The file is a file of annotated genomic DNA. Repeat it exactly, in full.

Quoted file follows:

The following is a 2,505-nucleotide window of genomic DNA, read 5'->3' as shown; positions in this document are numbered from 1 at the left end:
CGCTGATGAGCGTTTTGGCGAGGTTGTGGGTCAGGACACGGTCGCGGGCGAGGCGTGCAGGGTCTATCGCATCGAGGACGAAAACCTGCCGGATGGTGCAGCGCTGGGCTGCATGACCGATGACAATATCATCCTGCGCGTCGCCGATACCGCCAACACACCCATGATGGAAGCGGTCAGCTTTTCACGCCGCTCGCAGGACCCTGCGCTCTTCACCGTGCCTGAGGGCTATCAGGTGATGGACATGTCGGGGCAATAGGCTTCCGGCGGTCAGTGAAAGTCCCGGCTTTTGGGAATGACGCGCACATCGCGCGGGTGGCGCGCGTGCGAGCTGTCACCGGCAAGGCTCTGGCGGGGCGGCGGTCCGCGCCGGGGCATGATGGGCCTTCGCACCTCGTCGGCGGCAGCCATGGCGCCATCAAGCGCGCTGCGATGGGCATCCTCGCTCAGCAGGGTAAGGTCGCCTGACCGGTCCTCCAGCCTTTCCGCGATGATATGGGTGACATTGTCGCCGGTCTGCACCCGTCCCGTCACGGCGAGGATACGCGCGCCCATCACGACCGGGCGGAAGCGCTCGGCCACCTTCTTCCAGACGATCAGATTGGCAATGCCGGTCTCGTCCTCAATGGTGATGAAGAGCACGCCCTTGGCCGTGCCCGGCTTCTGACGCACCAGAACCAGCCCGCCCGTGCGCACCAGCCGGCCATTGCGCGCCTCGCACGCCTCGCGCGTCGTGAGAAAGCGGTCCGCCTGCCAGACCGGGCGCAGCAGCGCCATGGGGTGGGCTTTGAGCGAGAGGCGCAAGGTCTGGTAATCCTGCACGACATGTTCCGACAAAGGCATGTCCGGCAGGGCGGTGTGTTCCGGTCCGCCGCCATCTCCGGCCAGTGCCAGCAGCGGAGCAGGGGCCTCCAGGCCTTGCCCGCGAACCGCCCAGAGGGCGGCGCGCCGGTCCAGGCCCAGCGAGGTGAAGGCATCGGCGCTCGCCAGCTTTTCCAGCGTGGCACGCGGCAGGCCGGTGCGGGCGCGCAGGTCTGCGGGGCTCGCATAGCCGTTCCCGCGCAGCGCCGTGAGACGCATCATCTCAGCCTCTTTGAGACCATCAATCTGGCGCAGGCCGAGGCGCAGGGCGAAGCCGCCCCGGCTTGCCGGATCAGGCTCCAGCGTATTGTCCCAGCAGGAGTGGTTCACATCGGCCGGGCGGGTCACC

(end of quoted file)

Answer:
The following is a 2,505-nucleotide window of genomic DNA, read 5'->3' as shown; positions in this document are numbered from 1 at the left end:
CGCTGATGAGCGTTTTGGCGAGGTTGTGGGTCAGGACACGGTCGCGGGCGAGGCGTGCAGGGTCTATCGCATCGAGGACGAAAACCTGCCGGATGGTGCAGCGCTGGGCTGCATGACCGATGACAATATCATCCTGCGCGTCGCCGATACCGCCAACACACCCATGATGGAAGCGGTCAGCTTTTCACGCCGCTCGCAGGACCCTGCGCTCTTCACCGTGCCTGAGGGCTATCAGGTGATGGACATGTCGGGGCAATAGGCTTCCGGCGGTCAGTGAAAGTCCCGGCTTTTGGGAATGACGCGCACATCGCGCGGGTGGCGCGCGTGCGAGCTGTCACCGGCAAGGCTCTGGCGGGGCGGCGGTCCGCGCCGGGGCATGATGGGCCTTCGCACCTCGTCGGCGGCAGCCATGGCGCCATCAAGCGCGCTGCGATGGGCATCCTCGCTCAGCAGGGTAAGGTCGCCTGACCGGTCCTCCAGCCTTTCCGCGATGATATGGGTGACATTGTCGCCGGTCTGCACCCGTCCCGTCACGGCGAGGATACGCGCGCCCATCACGACCGGGCGGAAGCGCTCGGCCACCTTCTTCCAGACGATCAGATTGGCAATGCCGGTCTCGTCCTCAATGGTGATGAAGAGCACGCCCTTGGCCGTGCCCGGCTTCTGACGCACCAGAACCAGCCCGCCCGTGCGCACCAGCCGGCCATTGCGCGCCTCGCACGCCTCGCGCGTCGTGAGAAAGCGGTCCGCCTGCCAGACCGGGCGCAGCAGCGCCATGGGGTGGGCTTTGAGCGAGAGGCGCAAGGTCTGGTAATCCTGCACGACATGTTCCGACAAAGGCATGTCCGGCAGGGCGGTGTGTTCCGGTCCGCCGCCATCTCCGGCCAGTGCCAGCAGCGGAGCAGGGGCCTCCAGGCCTTGCCCGCGAACCGCCCAGAGGGCGGCGCGCCGGTCCAGGCCCAGCGAGGTGAAGGCATCGGCGCTCGCCAGCTTTTCCAGCGTGGCACGCGGCAGGCCGGTGCGGGCGCGCAGGTCTGCGGGGCTCGCATAGCCGTTCCCGCGCAGCGCCGTGAGACGCATCATCTCAGCCTCTTTGAGACCATCAATCTGGCGCAGGCCGAGGCGCAGGGCGAAGCCGCCCCGGCTTGCCGGATCAGGCTCCAGCGTATTGTCCCAGCAGGAGTGGTTCACATCGGCCGGGCGGGTCACC